but will also be on this
Facebook description.

Can we let the participants also know

they have to bring their
own snow shoes and claws?

Or what are these things called?

– Poles.

– What is some advice you have
for a first time snow shoer?

– Well, first of all,

it’s gonna be hard to
get on the snow shoes.

The hardest part about snowshoeing

is getting your snow shoes on.

So you have to just stick with it,

get the snow shoes on,

and it’s easier once that part is over.

– I think this is the perfect segway

to have my old teacher, Matty,

show me the ropes of snow shoeing.

So come on Matty, time for gym class!

(bell rings)

Who says I can’t redeem
myself from gym class in 1996?

Here, we have Matty for a
little winter instruction

on snow shoeing.

We’re here at the beginning of the trail,

where you’ll notice the path.

Can you tell us about,

if people come here by themselves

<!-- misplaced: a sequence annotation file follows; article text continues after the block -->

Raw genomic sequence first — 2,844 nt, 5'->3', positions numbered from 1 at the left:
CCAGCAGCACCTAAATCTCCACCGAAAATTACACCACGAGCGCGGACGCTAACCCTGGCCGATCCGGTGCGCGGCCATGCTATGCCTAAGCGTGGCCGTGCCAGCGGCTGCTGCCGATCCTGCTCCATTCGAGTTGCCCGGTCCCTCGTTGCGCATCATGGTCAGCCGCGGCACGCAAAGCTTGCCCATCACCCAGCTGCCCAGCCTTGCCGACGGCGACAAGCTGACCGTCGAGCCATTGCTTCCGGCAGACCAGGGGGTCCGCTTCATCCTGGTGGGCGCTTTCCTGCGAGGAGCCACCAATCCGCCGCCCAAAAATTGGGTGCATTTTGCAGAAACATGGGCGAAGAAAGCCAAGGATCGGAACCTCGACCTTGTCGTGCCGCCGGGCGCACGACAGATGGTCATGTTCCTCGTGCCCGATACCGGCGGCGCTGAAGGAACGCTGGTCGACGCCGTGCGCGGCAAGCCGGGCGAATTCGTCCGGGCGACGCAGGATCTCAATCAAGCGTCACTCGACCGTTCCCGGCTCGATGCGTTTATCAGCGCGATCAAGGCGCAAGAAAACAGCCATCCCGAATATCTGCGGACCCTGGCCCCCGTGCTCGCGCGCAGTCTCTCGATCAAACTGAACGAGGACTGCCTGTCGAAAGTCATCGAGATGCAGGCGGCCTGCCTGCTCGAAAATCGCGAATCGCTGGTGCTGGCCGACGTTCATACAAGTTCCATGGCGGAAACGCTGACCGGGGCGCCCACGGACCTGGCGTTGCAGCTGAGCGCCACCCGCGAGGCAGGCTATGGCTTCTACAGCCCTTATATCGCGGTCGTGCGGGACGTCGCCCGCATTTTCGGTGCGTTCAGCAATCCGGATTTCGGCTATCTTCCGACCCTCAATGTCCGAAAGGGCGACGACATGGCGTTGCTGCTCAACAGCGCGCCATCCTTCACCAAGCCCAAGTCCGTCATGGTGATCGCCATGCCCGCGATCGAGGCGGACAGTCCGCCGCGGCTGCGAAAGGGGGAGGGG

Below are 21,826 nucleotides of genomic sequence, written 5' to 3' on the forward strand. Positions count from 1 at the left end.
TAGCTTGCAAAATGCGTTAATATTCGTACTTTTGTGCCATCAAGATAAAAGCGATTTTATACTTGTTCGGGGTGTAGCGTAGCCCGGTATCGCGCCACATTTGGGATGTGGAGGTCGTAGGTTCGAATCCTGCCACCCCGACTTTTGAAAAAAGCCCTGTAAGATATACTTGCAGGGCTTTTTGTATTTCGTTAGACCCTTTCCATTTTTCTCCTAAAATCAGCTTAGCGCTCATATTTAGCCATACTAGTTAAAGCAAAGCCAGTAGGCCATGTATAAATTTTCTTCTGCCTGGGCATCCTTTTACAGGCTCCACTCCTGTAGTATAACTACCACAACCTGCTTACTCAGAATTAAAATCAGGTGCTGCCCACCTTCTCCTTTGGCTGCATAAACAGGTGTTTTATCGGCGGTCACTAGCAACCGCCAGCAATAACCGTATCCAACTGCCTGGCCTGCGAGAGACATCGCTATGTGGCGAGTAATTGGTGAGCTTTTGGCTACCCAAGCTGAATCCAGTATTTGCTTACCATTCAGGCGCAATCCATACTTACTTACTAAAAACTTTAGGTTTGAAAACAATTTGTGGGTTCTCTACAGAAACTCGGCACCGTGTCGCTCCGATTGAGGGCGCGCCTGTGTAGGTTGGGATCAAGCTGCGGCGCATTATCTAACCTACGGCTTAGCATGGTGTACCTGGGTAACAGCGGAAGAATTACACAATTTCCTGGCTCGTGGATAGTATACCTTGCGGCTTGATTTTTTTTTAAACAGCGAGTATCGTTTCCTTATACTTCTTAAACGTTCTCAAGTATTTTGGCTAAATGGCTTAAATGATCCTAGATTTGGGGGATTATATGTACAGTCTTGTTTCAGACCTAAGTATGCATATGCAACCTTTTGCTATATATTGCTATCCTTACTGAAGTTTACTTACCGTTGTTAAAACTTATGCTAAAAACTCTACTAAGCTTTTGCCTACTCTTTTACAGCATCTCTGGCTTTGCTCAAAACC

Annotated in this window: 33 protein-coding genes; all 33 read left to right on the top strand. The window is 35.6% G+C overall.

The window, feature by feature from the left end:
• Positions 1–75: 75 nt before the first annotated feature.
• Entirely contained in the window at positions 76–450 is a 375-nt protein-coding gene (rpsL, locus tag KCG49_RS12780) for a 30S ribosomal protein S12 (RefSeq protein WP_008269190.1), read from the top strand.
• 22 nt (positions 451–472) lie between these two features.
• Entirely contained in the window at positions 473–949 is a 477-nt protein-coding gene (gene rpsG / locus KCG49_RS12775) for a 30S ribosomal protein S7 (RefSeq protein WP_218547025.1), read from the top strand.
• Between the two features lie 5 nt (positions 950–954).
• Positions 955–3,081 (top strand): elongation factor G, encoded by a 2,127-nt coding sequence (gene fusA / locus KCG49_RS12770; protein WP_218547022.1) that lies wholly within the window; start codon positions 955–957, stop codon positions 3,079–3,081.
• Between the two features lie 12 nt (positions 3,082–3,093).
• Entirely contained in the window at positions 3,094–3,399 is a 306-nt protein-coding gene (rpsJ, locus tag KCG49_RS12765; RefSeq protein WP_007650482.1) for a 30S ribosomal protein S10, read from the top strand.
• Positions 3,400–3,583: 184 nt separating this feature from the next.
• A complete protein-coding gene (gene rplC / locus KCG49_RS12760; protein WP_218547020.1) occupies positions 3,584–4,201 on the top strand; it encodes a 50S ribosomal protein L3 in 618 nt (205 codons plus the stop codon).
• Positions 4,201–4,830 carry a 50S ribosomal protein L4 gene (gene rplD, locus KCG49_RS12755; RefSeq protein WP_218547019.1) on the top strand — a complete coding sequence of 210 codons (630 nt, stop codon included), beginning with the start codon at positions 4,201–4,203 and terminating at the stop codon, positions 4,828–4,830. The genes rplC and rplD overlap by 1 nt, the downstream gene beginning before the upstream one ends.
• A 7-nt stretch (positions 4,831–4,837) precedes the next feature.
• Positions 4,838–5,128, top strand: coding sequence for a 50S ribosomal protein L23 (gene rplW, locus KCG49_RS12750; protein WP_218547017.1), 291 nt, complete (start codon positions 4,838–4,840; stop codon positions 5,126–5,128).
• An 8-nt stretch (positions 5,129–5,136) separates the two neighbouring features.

without one of these special
dates, what they can see?

– Well, we got a grant
to identify and map,

and signed six routes, three here,

and three over at Kroenke Lake.

And so the maps are available
in these map holders.

So if people come on their own,

we suggest they pick up a map.

And then we also have
these laminated ones.

A few out the area.

There’s about seven of them out there.

So people can say, okay, I am there.

So kind of know where
they are a little bit.

– And isn’t this kind of
a divine timing again?

We did the grace trail episode,

and now I have the pleasure of
doing another trail with you.

– Yeah.

– So tell a snow shoe
virgin what to do here?

How do I get it going?

What is safe for me?